The percent of the zero to 3 population receiving early intervention services under IDEA Part C varies significantly across states, ranging from a high of 10.45% in Massachusetts to a low of .82% in Hawaii. All but 3 states (DC, SC, WY) reported drop in percent being served. See this table for change by state.



The section 618 data collection has been migrated to a new (very user- unfriendly) platform – the “Open Data Platform.

The new release provides data on the following:

· School Year 2019-20 Part B Assessment
· School Year 2020-21 Part B Child Count and Educational Environments
· School Year 2019-20 Part B Discipline
· School Year 2019-20 Part B Dispute Resolution
· School Year 2019-20 Part B Exiting
· Federal Fiscal Year 2019/ School Year 2019-20 Maintenance of Effort Reduction and Coordinated Early Intervening Services
· School Year 2019-20 Part B Personnel
· School Year 2020-21 Part C Child Count and Settings
· School Year 2019-20 Part C Dispute Resolution
· School Year 2019-20 Part C Exiting


American Rescue Plan Act Funds: New Opportunity for Assistive Technology!

Friday, October 15th, 2021

The American Rescue Plan (ARP) Act is the third and, by far the largest, federal law providing money to schools to assist with the impact of COVID-19 – known as the Elementary and Secondary School Emergency Relief or ESSER Fund. See graphic below.

The ARP provides $122.8 billion in ESSER funds.
Allocations to states are based on the proportion that each state received under Title I, Part A of the Elementary and Secondary Education Act (ESEA) in the most recent fiscal year. Allocations for each state can be found in this State Allocation Table. Two-thirds of states’ allocations ($81.3 billion) were distributed to the states in late March 2021. The remaining one-third ($40.7 billion) is distributed after submission of a plan that describes how ARP ESSER funds will be used to safely return students to in-person instruction, maximize in-person instruction time, operate schools, and meet the needs of students, and that addresses other requirements of the ARP ESSER Fund. State plans are available here.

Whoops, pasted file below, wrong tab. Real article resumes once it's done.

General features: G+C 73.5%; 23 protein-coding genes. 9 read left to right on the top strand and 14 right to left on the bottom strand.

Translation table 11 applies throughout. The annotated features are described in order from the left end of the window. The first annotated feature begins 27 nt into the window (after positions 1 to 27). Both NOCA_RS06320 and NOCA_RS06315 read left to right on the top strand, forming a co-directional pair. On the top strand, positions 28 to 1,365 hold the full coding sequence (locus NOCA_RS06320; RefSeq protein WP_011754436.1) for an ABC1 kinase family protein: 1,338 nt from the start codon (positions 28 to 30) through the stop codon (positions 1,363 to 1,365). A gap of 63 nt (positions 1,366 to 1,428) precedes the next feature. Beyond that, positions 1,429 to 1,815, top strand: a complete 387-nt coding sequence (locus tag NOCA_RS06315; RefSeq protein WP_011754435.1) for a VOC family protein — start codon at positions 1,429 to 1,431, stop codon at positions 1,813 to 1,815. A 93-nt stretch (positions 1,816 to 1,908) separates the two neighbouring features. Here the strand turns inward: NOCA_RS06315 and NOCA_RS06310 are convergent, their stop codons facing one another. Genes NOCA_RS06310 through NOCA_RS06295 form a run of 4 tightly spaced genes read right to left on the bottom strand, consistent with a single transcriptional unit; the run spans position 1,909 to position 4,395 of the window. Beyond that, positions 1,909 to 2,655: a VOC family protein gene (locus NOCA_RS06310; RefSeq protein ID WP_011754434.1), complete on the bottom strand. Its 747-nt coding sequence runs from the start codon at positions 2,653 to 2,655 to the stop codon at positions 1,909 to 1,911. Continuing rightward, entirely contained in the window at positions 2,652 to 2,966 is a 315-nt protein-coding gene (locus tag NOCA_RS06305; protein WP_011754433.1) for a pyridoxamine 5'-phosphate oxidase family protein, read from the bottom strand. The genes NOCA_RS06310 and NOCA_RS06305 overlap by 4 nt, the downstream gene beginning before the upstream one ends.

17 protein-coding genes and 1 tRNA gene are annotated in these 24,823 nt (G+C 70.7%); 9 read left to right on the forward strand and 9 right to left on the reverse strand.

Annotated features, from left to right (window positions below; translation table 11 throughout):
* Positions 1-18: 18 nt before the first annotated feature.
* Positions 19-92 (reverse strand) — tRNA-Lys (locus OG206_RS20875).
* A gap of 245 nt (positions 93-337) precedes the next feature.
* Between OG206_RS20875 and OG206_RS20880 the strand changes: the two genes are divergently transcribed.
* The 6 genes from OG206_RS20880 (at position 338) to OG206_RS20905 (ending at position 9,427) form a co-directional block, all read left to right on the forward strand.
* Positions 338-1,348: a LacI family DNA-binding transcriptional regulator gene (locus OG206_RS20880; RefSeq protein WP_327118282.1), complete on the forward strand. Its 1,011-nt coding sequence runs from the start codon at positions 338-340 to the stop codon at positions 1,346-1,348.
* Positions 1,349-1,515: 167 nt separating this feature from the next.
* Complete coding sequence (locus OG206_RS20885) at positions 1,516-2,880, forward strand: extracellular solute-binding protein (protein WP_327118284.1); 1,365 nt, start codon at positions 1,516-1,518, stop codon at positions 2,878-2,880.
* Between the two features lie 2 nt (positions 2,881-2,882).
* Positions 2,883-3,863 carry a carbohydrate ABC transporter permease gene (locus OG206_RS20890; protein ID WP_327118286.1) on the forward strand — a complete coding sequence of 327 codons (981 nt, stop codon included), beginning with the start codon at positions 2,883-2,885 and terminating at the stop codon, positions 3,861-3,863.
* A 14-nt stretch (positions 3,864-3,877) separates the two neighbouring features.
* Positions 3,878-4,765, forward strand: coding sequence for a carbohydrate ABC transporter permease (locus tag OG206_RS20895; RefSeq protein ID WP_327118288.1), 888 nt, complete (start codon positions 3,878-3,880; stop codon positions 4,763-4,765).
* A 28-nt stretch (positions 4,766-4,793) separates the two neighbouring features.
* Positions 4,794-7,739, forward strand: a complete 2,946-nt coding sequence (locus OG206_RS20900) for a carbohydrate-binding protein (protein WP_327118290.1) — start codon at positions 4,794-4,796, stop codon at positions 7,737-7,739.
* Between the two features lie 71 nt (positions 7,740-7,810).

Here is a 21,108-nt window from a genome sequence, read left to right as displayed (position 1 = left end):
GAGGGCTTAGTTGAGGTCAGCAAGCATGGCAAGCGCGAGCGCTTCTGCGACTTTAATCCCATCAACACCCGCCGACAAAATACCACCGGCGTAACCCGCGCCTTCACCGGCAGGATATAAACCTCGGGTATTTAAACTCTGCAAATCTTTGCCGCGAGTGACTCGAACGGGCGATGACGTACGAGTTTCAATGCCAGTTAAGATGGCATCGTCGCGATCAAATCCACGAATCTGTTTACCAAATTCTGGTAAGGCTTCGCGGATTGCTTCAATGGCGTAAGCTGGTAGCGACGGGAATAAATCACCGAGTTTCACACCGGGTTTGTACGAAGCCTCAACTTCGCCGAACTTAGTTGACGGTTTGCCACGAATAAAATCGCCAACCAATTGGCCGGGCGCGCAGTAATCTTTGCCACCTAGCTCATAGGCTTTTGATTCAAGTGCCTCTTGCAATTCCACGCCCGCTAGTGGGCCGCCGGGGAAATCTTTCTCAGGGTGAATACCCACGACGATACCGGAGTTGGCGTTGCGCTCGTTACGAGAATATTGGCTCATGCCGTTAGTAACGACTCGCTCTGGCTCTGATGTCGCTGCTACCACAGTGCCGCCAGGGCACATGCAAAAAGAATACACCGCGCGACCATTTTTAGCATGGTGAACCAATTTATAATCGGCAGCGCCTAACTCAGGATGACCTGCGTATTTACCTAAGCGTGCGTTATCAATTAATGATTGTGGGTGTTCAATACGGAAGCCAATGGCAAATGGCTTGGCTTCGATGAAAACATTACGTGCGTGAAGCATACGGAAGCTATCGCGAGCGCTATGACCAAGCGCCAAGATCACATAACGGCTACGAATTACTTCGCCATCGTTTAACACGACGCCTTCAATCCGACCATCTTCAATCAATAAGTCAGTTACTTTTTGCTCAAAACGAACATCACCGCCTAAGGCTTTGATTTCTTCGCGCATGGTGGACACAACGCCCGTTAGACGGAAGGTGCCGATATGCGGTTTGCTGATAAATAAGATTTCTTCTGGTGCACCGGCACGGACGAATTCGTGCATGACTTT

States must distribute at least 90 percent of their ESSER allocation to local educational agencies, or LEA also known as school districts. LEAs must spend a certain amount on specific activities as shown in the graphic below.

Each LEA is required to develop its ESSER plan in consultation with stakeholders and post the plan on its website.

Guidance from the U.S. Dept. of Education makes clear that ESSER funds can be used to address the assistive technology needs of students with disabilities. Here are some specifics:

Frequently Asked Questions
An LEA may use ESSER funds for the broad range of activities listed in section 18003(d) of the CARES Act, section 313(d) of the CRRSA Act, and section 2001(e) of the ARP Act including
– Any activity authorized by the Individuals with Disabilities Education Act (IDEA)
– Purchasing educational technology (including hardware, software, and connectivity) for students who are served by the LEA that aids in regular and substantive educational interaction between students and their classroom instructors, including low-income students and students with disabilities, which may include assistive technology or adaptive equipment. (Check out this WIRED article for recommendations on AT for students with dyslexia)

ESSER funds may also be used for:
– Improving the use of technology in the classroom and/or in a remote setting for children with disabilities to enhance learning;
– Software/online/virtual programs, screen capture/recording software, online/virtual cultural curriculum/programs, online/virtual tutoring curriculum/programs, learning management systems;
• Technology accessories, such as headphones, speakers, laptop cameras; and
• Assistive technology devices, such as dedicated communication devices and applications for text-to-speech, graphic organizers, or word prediction.